Encyclopedia of Animal Cognition and Behavior

Living Edition
| Editors: Jennifer Vonk, Todd Shackelford


Living reference work entry
DOI: https://doi.org/10.1007/978-3-319-47829-6_1771-1


Pareidolia is the phenomenon of recognizing a meaningful pattern, shape, or object from ambiguous forms in visual scenes. We experience pareidolia when an object is perceived even though it is not actually there (Kato and Mugitani 2015; Liu et al. 2014; Mamiya et al. 2016; Proverbio and Galli 2016). When we recognize an animal’s form in the clouds, a pattern of a leaf in a cup of coffee, or the figure of a reaching arm in the shadow of the tree, we are experiencing pareidolia. More notable examples include seeing a man’s face on the moon or Jesus’ portrayal on a piece of toast (Liu et al. 2014). Most studies focus on a specific type of pareidolia – face pareidolia – in which faces or face-like patterns are recognized in the absence of an actual face (Liu et al. 2014; Proverbio and Galli 2016; Ryan et al. 2016; Takahashi and Watanabe 2013; Wardle et al. 2017). Although examples of face pareidolia emerge spontaneously in the environment, there are also examples of face...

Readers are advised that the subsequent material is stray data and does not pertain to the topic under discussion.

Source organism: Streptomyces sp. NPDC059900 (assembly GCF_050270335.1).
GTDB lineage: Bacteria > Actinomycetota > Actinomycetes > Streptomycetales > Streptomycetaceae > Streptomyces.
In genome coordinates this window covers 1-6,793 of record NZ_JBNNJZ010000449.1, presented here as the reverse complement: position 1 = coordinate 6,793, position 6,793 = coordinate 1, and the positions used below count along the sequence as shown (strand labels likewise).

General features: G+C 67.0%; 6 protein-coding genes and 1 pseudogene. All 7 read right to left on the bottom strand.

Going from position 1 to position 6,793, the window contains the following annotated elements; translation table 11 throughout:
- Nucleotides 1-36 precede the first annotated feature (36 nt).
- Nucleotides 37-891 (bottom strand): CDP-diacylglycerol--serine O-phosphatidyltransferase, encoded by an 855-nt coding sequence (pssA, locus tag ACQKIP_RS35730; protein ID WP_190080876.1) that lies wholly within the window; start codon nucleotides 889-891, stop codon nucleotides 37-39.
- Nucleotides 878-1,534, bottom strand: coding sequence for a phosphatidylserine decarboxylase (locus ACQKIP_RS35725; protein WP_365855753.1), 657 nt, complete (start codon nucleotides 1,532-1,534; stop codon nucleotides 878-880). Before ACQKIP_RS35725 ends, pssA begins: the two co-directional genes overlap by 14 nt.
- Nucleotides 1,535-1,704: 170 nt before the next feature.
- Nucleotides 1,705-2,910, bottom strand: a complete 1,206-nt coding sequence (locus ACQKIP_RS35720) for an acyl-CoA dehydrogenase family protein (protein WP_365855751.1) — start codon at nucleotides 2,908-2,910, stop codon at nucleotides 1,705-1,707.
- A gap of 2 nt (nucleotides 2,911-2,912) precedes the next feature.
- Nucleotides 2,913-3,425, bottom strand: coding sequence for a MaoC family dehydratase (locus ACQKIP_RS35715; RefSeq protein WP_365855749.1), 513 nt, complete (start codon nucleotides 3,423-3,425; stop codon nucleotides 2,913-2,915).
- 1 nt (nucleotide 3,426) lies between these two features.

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Authors and Affiliations

  1. 1.Georgia State UniversityAtlantaUSA

Section editors and affiliations

  • Mystera M. Samuelson
    • 1
  1. 1.The Institute for Marine Mammal StudiesGulfportUSA